San José, Costa Rica, since 1956

Big changes for Guanacaste school

BRASILITO, Guanacaste – Although the students will soon vacate the halls and trade their textbooks for surfboards, the activity at Country Day School Guanacaste is just getting started for summer.

With the help of parents and community members, Country Day School’s Guanacaste campus stands poised to transition from a privately owned, for-profit business to a community-owned, nonprofit school.

“Country Day School Guanacaste (CDSG) was founded as a satellite school to a much larger campus in San José,” explained Bruce McKillican, Country Day parent and member of the school’s transition board.

“After years of falling short on making the Guanacaste school a business success, Country Day’s Escazú headquarters decided to consolidate their resources in Escazú,” McKillican said.

Early this year, several parents were approached by the school’s owners and were given the opportunity to take over the campus in the northwestern province of Guanacaste and recreate the school’s image as a community-based nonprofit.

Faced with the frightening prospect of their beloved school closing and leaving their children’s educational future in limbo, a group of parents came together to form the CDSG Transition Board, charged with adapting the new ownership structure.

“The families that have children in the school realized that a change in leadership could be an incredible opportunity – a chance to focus on the local issues and make decisions for the school based on the needs and desires of this community, while still maintaining the strong K-12 academic standards that Country Day has become famous for,” McKillican said.

But seizing the opportunity was no easy task. It took community outreach, in addition to support and dedication from the parents and the newly formed Transition Board to begin the process of remodeling Country Day’s ownership structure from private to not-for-profit.

In addition to raising money and solving teacher contracts, McKillican and the transition board had to vigilantly research other nonprofit school board models and consult with academic professionals to learn what was necessary to succeed under such a model.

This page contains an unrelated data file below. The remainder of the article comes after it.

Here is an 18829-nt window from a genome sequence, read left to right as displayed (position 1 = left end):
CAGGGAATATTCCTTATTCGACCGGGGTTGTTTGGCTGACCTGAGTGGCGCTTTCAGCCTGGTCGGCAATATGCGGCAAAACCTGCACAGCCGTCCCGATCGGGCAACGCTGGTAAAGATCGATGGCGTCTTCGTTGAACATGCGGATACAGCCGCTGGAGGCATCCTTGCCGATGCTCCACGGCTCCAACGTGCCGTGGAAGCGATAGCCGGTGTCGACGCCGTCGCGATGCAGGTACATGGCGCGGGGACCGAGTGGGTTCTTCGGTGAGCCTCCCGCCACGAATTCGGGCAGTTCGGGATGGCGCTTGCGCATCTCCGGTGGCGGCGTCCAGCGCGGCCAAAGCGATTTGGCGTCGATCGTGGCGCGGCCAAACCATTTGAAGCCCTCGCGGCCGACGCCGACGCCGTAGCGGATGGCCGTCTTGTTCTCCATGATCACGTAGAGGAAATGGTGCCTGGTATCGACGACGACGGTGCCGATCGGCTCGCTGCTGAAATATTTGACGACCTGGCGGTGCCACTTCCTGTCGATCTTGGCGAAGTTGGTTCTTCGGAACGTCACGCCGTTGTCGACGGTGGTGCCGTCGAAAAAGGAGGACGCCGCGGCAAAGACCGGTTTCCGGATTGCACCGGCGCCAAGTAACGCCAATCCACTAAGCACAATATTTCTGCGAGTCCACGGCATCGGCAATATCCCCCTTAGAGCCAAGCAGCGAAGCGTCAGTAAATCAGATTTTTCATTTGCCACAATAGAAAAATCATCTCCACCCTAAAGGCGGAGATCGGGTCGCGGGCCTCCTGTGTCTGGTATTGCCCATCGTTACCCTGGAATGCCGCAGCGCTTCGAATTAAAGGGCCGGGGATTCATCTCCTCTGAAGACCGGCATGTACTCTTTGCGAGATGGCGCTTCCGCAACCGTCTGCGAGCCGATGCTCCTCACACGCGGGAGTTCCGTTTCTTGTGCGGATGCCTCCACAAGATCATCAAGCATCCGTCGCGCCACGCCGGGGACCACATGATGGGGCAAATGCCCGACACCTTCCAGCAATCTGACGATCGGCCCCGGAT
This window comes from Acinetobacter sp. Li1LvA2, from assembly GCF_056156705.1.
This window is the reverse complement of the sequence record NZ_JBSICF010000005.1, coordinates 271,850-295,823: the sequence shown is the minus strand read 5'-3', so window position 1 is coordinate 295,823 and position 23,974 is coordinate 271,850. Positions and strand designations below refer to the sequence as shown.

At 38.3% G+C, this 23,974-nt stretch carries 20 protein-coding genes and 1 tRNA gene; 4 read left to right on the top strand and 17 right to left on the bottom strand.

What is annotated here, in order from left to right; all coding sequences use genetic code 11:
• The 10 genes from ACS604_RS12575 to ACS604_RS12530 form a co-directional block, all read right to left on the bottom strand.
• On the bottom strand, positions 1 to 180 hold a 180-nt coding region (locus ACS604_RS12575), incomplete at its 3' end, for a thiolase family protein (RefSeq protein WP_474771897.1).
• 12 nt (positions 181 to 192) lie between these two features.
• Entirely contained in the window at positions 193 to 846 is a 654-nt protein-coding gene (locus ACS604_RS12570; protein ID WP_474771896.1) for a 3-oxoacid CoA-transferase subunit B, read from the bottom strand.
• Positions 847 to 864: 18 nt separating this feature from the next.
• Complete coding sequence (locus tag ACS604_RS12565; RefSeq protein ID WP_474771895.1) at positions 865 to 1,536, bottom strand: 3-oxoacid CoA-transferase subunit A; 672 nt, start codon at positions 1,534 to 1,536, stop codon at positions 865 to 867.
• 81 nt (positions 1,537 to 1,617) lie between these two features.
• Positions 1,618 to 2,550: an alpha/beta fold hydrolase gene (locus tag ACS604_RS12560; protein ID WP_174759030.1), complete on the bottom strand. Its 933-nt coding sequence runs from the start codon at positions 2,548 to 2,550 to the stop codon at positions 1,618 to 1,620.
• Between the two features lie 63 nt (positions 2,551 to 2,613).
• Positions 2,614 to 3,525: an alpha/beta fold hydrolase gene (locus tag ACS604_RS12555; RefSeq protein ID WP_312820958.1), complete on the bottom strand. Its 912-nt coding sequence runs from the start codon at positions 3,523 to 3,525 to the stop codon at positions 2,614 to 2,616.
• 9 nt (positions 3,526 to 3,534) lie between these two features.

“We couldn’t let the school close. As a parent, this school represents an educational pathway for children to any university on earth,” McKillican said.

“Without this pathway, so many families would be denied the ability to live here, including my own.”

Luckily, under the new ownership, the parents and students won’t have to forego what makes Country Day – both in Escazú and Guanacaste – a unique academic institution. Specifically, the school will retain its U.S. accreditation as well as Costa Rican Education Ministry status and continue to fill the role of one of the region’s few international, U.S. college preparatory schools.

Not only will the school maintain its defining characteristics, but it will also take on several new elements in the 2013-2014 school year, including reduced tuition rates that will allow more students the opportunity to study at CDSG.

“There’s nothing wrong with the educational program at Country Day and we want to maintain it. We’re happy with the school, but under a community-based ownership structure, we will be able to see it better reflect our values and interests,” McKillican said.

The new school board leadership will allow current boards and future members to create an environment that reflects the dynamic and changing interests of the community.

According to McKillican, these interests will be expressed in the coming year through an increased emphasis on extracurricular sports and heightened focus on the school’s Spanish program.

“We recently started a surf team, which is becoming more popular by the day and we’re developing additional golf, tennis and equestrian programs to add to our existing extracurricular options,” he added.

Next school year, English will remain the school’s official language, but more courses will be taught in Spanish in order to emphasize the local connection and focus on Costa Rican cultural immersion.

“We hope the renewed focus on the Spanish program will be one of many key elements in attracting foreign students to the school’s boarding and homestay programs,” McKillican said.

Country Day School Guanacaste features a boarding program where international students can study abroad in Costa Rica for a semester or a full year and live either in on-campus housing or in a homestay with a local family.

Re-energized and ready to seize new academic and extracurricular opportunities, the CDSG Transition Team recently announced its plan to the community. The news was met with an outpouring of local endorsement and support.

“We’ve achieved record high enrollments for the 2013-2014 school year,” McKillican said. “We’re looking at this transformation as an opportunity – we’re in a fortunate position where we can take all that was good with the school and better align it with the local community to make it thrive.”

Country Day School Guanacaste is still accepting applications for the fall in pre-kindergarten through 12th grade, as well as their newly developed play care program for younger children. For general information and to learn more about the new, reduced tuition rates, visit

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